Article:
Dead Rabbit holding a brickbat as a weapon in July 1857
|Founding location||Five Points, Manhattan, New York (present-day Worth Street, Baxter Street, and Columbus Park), Manhattan, New York City|
|Territory||Five Points, Manhattan|
|Ethnicity||Irish and Irish-American|
|Criminal activities||Street fighting, knife fighting, assault, murder, robbery, arson, rioting|
|Allies||Chichesters, Tammany Hall, Plug Uglies, Roach Guards, Mulberry Street Boys, Municipal Police, Forty Thieves, Shirt Tails, Kerryonians|
|Rivals||Bowery Boys, Atlantic Guards, O'Connell Guards, American Guards, True Blue Americans, Metropolitan Police, Empire Guards|
The Dead Rabbits was the name of an Irish American criminal street gang active in Lower Manhattan in the 1830s to 1850s. The Dead Rabbits were so named after a dead rabbit was thrown into the center of the room during a gang meeting, prompting some members to treat this as an omen, withdraw, and form an independent gang. Their battle symbol was a dead rabbit on a pike. They often clashed with Nativist political groups who viewed Irish Catholics as a threatening and criminal subculture. The Dead Rabbits were given the nicknames the "Mulberry Boys" and the "Mulberry Street Boys" by the New York City Police Department because they were known to have operated along Mulberry Street in the Five Points.
The original Dead Rabbits were founded by disgruntled gang members of the Roach Guards, who became the largest Irish crime organization in early 19th-century Manhattan, having well over 100 members when called up for action. Their chief rival gang was the Bowery Boys, native-born New Yorkers who supported the Know Nothing anti-immigrant political party.
These two rival gangs fought more than 200 gang battles in a span of 10 years, beginning in 1834, and they often outmanned the police force and even the state militias. They were also in the forefront of the Dead Rabbits Riot of 1857, and the 1863 New York Draft Riots in the American Civil War. Besides street-fighting, the Dead Rabbits supported politicians such as Fernando Wood and the Tammany Hall machine, whose platforms included the welfare and benefit of immigrant groups and minorities, and under the leadership of Isaiah Rynders the gang acted as enforcers to violently persuade voters during elections to vote for their candidates. According to legend, one of the most feared Dead Rabbits was "Hell-Cat Maggie", a woman who reportedly filed her teeth to points and wore brass fingernails into battle. One of the most prominent Dead Rabbit gang leaders, John Morrissey, would later become a Democratic State Senator and member of the U.S. House of Representatives who vigorously represented Irish-American Roman Catholics for years to come.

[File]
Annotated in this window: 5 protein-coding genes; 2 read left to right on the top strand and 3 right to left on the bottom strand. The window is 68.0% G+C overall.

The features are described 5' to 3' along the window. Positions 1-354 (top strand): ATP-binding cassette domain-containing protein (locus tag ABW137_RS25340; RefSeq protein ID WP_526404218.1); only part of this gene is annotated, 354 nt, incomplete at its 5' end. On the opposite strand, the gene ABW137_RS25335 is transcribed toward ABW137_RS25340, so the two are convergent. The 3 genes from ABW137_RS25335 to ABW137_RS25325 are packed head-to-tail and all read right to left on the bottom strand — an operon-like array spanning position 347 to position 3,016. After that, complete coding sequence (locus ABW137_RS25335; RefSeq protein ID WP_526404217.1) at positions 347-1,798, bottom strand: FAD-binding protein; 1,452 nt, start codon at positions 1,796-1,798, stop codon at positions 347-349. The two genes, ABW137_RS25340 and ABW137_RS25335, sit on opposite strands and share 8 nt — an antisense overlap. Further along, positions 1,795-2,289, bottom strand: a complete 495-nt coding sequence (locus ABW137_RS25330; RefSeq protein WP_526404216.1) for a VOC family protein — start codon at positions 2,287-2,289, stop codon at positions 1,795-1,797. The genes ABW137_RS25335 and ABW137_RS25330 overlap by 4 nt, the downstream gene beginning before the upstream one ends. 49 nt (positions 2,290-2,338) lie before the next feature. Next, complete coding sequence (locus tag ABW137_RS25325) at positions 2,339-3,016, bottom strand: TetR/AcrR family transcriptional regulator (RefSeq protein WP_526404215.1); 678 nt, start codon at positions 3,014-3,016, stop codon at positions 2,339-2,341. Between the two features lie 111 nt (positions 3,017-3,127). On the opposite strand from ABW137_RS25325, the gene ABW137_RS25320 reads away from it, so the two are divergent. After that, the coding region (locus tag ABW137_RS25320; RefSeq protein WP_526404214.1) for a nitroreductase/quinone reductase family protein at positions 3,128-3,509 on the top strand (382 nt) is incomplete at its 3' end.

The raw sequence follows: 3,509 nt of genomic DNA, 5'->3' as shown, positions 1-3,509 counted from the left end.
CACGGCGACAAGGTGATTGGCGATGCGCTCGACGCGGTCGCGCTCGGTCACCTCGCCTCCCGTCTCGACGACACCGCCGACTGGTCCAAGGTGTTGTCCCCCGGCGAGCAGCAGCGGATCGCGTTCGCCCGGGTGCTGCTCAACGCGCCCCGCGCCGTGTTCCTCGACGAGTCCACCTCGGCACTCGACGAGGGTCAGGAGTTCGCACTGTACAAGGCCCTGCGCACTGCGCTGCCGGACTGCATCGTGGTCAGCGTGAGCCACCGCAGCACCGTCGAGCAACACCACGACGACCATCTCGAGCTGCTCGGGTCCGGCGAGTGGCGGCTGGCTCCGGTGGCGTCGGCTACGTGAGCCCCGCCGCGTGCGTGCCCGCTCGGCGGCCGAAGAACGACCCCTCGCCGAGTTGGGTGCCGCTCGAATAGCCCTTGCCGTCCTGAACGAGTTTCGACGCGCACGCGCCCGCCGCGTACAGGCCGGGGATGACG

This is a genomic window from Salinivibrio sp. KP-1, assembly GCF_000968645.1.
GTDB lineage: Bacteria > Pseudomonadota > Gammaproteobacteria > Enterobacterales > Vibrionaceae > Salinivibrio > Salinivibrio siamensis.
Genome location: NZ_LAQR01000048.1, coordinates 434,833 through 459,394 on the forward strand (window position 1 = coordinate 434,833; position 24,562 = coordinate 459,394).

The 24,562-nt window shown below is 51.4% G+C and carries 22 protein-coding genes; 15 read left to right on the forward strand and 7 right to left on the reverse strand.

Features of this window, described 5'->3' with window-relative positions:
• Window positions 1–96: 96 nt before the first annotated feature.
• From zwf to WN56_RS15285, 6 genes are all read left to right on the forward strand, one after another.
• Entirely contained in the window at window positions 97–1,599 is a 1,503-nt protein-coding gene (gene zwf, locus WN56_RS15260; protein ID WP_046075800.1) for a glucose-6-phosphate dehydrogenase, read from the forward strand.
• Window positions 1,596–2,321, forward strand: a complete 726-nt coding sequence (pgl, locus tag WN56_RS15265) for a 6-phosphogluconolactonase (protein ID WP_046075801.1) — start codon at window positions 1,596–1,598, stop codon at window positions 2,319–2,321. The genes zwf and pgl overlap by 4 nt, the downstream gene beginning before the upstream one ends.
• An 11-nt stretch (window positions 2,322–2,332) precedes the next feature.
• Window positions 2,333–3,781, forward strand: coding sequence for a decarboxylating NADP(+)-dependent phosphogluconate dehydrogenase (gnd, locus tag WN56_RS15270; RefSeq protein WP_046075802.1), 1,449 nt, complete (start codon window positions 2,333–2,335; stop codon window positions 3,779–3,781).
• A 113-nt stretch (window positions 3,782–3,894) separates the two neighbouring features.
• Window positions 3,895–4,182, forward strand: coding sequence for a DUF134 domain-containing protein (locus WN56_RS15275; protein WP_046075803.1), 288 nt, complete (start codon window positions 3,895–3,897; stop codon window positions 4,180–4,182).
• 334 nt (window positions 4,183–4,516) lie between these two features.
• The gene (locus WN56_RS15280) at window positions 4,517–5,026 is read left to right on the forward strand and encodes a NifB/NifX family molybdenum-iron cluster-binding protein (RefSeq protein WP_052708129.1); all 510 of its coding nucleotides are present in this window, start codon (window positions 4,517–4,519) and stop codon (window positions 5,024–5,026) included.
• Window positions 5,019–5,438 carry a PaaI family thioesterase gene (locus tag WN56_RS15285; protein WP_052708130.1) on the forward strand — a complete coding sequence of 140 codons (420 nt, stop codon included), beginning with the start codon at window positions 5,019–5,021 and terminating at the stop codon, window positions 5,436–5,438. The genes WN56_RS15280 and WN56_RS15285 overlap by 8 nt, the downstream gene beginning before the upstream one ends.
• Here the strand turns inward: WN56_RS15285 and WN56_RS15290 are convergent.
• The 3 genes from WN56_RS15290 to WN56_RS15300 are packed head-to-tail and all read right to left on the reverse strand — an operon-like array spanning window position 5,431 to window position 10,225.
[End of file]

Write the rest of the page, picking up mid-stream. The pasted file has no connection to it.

New York's Democrats were divided into two camps: those who supported Mayor Fernando Wood and those who opposed him. The Bowery gangs were among the latter, while the Dead Rabbits were supporters of Wood. Thus, the Bowery Boys threw their support in league with state Republicans, who proposed legislation that would strip Wood of certain powers and place them in the hands of Albany. One of these proposals was to disband the Municipal Police Department, in which Wood's supporters had a controlling interest, and replace it with a state-run Metropolitan Police Department. Wood refused to disband his Municipal Department, and so for the first half of 1857, the two rival departments battled it out on the streets of the city until the courts ordered the Municipals to disband that July. On July 4, a riot occurred between the Dead Rabbits and the Metropolitan Police, and the Bowery gangs against the Municipal Police, Mulberry Street Boys, Roach Guards, and Dead Rabbits in Bayard Street.
Then pull off the coat and roll up the sleeve,
For Bayard is a hard street to travel;
So pull off the coat and roll up the sleeve,
The Bloody Sixth is a hard ward to travel I believe.
Like wild dogs they did fight, this Fourth of July night,
Of course they laid their plans accordin';
Some were wounded and some killed, and lots of blood spill'd,
In the fight on the other side of Jordan.
The new Police did join the Bowery boys in line,
With orders strict and right accordin;
Bullets, clubs and bricks did fly, and many groan and die,
Hard road to travel over Jordan.
When the new police did interfere, this made the Rabbits sneer,
And very much enraged them accordin';
With bricks they did go in, determined for to win,
And drive them on the other side of Jordan.
Upon the following day they had another fray,
The Black Birds and Dead Rabbits accordin;
The soldiers were call'd out, to quell the mighty riot,
And drove them on the other side of Jordan.
In popular culture
In films and television
The Dead Rabbit Riot was featured in the History Channel documentary television series History's Mysteries in 1998. The story of the New York Dead Rabbits is told, in highly fictionalized form, in Martin Scorsese's 2002 film Gangs of New York, which was partially inspired by Herbert Asbury's book Gangs of New York. In the 2014 film, Winter's Tale, the Dead Rabbits and the Short Tails are featured prominently; a similar theme pervades Mark Helprin 1983 novel of the same name. The fourth season of the 2014 television series, Hell on Wheels has a few Dead Rabbit characters.
A book of poetry by Richard Griffin, The Dead Rabbit Riot, A.D. 1857: And Other Poems, was published in 1915. Patricia Beatty's 1987 historical children's fiction novel Charlie Skedaddle mentions Dead Rabbits (the main character is a Bowery Boy).
Artist George Henry Hall's 1858 painting is titled A Dead Rabbit (also entitled Study of the Nude or Study of an Irishman), which depicts a dead Dead Rabbit gang member killed during the riot on July 4, 1857 in New York City's Lower East Side.
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